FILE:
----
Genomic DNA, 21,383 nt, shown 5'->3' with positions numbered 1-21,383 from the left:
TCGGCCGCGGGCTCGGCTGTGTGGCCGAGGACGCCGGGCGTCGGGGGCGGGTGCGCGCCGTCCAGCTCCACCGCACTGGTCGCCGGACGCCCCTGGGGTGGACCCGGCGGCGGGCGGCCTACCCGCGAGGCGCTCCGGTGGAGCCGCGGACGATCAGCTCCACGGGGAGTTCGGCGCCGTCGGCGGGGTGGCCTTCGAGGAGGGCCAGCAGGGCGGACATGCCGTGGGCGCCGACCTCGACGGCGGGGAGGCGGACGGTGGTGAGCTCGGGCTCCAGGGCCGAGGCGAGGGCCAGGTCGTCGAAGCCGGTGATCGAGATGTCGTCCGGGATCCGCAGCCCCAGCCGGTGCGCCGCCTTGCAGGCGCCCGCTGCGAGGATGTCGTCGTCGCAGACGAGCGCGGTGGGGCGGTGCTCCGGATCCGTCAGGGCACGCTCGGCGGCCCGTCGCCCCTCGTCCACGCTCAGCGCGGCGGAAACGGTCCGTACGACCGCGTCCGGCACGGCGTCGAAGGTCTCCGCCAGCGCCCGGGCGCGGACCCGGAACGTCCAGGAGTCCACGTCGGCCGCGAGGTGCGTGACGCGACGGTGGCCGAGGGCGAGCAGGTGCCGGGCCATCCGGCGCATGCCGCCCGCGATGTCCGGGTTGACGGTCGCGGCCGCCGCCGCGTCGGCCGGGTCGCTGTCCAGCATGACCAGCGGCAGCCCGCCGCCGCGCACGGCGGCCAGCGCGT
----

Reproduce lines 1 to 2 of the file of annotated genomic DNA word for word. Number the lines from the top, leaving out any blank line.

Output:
Genomic DNA, 21,383 nt, shown 5'->3' with positions numbered 1-21,383 from the left:
TCGGCCGCGGGCTCGGCTGTGTGGCCGAGGACGCCGGGCGTCGGGGGCGGGTGCGCGCCGTCCAGCTCCACCGCACTGGTCGCCGGACGCCCCTGGGGTGGACCCGGCGGCGGGCGGCCTACCCGCGAGGCGCTCCGGTGGAGCCGCGGACGATCAGCTCCACGGGGAGTTCGGCGCCGTCGGCGGGGTGGCCTTCGAGGAGGGCCAGCAGGGCGGACATGCCGTGGGCGCCGACCTCGACGGCGGGGAGGCGGACGGTGGTGAGCTCGGGCTCCAGGGCCGAGGCGAGGGCCAGGTCGTCGAAGCCGGTGATCGAGATGTCGTCCGGGATCCGCAGCCCCAGCCGGTGCGCCGCCTTGCAGGCGCCCGCTGCGAGGATGTCGTCGTCGCAGACGAGCGCGGTGGGGCGGTGCTCCGGATCCGTCAGGGCACGCTCGGCGGCCCGTCGCCCCTCGTCCACGCTCAGCGCGGCGGAAACGGTCCGTACGACCGCGTCCGGCACGGCGTCGAAGGTCTCCGCCAGCGCCCGGGCGCGGACCCGGAACGTCCAGGAGTCCACGTCGGCCGCGAGGTGCGTGACGCGACGGTGGCCGAGGGCGAGCAGGTGCCGGGCCATCCGGCGCATGCCGCCCGCGATGTCCGGGTTGACGGTCGCGGCCGCCGCCGCGTCGGCCGGGTCGCTGTCCAGCATGACCAGCGGCAGCCCGCCGCCGCGCACGGCGGCCAGCGCGT